Approximately 2,900 Small Businesses May Receive Refunds
OLYMPIA— On Monday, The Attorney General’s Office (AGO) filed suit in King County Superior Court against Mandatory Poster Agency (MPA), doing business as Corporate Records Service, and its top corporate officers, for unfair and deceptive business practices in violation of Washington’s Consumer Protection Act.
According to the AGO, the company duped more than 2,900 Washington businesses into paying $125 each to prepare unnecessary documents that Washington businesses are not required to file with the Secretary of State.
“People who prey on unsuspecting business owners need to know we will hold them accountable,” Ferguson said. “The Attorney General’s Office will make these scammers pay for their actions.”
In September 2012, Corporate Records Service sent envelopes marked “Important: Annual Minutes Requirement Statement” to roughly 60,000 Washington businesses. The envelopes contained a document called “2013 Annual Minutes Form; Shareholders, Directors and Officers” and a one-page sheet of instructions.
The form came preprinted with the corporation’s name and referenced several Washington laws.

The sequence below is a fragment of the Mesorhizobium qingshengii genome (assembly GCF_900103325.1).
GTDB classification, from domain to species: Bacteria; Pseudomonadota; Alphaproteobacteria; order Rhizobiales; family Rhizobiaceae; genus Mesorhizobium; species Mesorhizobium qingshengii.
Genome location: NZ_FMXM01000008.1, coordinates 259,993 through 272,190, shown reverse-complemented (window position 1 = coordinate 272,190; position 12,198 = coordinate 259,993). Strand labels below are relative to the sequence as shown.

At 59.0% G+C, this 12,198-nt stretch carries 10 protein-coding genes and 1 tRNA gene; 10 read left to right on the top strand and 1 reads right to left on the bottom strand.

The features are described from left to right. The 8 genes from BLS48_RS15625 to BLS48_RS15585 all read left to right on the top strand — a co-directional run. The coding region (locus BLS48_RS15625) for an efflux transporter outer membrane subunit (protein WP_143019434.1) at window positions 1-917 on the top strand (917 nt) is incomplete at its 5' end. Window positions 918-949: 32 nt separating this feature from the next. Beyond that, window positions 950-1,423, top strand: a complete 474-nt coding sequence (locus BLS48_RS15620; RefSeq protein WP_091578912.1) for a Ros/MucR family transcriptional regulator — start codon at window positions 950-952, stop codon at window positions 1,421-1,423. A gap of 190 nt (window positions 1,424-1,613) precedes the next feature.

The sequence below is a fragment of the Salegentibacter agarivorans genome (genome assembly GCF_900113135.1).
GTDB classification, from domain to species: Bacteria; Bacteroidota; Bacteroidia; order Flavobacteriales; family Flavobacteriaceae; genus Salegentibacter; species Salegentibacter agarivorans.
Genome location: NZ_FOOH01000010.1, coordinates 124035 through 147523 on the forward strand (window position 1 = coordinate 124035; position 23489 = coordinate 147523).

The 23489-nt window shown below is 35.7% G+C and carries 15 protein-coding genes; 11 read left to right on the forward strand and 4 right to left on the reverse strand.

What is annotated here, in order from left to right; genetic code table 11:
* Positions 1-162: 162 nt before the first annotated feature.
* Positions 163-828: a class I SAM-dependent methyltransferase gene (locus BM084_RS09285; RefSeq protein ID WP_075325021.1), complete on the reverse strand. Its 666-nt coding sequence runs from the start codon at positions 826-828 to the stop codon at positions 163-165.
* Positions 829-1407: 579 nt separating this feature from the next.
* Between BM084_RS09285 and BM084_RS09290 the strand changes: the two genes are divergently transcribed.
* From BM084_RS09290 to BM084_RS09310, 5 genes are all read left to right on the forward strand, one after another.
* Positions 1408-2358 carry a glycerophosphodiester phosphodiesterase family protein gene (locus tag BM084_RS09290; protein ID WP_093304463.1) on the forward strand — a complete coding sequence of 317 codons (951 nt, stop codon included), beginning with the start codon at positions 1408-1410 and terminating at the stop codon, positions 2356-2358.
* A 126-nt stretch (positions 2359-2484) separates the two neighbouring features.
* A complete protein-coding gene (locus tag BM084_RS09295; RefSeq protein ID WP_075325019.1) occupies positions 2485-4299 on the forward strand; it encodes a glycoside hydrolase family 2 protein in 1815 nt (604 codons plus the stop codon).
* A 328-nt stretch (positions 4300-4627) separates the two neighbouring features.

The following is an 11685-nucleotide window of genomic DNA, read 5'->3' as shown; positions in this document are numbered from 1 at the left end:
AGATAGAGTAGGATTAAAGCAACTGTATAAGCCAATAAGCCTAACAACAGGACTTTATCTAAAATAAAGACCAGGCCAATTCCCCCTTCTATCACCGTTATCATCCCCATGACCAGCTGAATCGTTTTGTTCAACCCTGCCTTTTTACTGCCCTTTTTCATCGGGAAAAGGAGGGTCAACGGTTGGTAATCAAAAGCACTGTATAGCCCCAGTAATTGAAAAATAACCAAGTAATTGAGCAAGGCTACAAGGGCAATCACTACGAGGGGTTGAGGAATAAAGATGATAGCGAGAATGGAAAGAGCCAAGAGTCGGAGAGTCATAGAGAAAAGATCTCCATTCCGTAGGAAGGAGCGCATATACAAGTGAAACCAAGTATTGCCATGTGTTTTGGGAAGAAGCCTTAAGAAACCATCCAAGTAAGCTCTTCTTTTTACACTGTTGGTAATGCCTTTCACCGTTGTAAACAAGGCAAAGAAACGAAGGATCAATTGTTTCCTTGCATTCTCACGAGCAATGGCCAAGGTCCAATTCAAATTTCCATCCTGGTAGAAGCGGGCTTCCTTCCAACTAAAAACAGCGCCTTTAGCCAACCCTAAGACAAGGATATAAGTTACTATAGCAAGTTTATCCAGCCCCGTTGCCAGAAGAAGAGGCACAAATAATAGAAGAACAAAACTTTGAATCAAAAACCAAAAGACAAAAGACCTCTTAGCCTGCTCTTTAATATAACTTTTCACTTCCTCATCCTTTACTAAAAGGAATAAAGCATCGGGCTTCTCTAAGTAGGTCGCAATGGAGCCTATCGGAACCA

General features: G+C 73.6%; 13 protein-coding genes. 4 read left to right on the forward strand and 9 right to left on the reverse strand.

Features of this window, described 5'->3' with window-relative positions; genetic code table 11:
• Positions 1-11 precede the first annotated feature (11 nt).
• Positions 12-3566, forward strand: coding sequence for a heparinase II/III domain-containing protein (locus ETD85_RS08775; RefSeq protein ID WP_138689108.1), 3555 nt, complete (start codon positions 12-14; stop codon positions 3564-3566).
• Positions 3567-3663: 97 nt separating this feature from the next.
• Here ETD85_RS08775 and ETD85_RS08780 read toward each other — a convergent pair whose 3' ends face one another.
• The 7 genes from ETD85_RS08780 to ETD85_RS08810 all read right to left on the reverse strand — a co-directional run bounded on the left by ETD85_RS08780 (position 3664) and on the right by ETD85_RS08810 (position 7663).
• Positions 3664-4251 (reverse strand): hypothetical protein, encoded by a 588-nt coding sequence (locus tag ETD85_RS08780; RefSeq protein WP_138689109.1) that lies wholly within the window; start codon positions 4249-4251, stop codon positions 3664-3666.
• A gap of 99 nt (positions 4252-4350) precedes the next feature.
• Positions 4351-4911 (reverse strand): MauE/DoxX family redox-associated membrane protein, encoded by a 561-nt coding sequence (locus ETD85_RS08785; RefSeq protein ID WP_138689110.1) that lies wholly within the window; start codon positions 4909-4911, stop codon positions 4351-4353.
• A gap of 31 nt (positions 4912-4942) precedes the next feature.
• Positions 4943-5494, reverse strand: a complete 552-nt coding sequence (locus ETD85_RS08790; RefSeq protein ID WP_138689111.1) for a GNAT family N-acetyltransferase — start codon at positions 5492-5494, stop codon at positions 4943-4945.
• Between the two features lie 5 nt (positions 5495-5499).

The instructions directed business owners to send the completed form with a $125 payment to a PO Box in Olympia to “satisfy the annual minutes requirement for your corporation.”
There is no requirement for Washington corporations to prepare minutes of their shareholder meetings and the PO Box is registered to “Labor Law Poster Service” of Lansing, Michigan.
The Attorney General’s Office requests restitution for all consumers who paid Corporate Records Service— a total of $362,500. The organization could also be required to pay civil penalties of $2,000 per violation.
Actions violate 2008 agreement with Attorney General’s Office, MPA could face even larger penalties
The AGO previously entered into an agreement with MPA in 2008 after MPA made similar solicitations under the names “Washington Labor Law Poster Service,” “Washington Food Service Compliance Center,” and “Washington Healthcare Compliance Center.”
Those mailings also appeared to be government documents and urged businesses to immediately purchase and post certain government safety and labor law posters to comply with the law and avoid government penalties.
The posters required by law are actually available free from government agencies.
In the agreement, MPA assured that it would not, among other things, use “words or terms that have a tendency to mislead recipients to believe the solicitation is from a government agency” or represent “on envelopes or exterior mailings that an enclosed solicitation requires immediate or other mandated response.”
Under the terms of that agreement, MPA could be liable for additional civil penalties.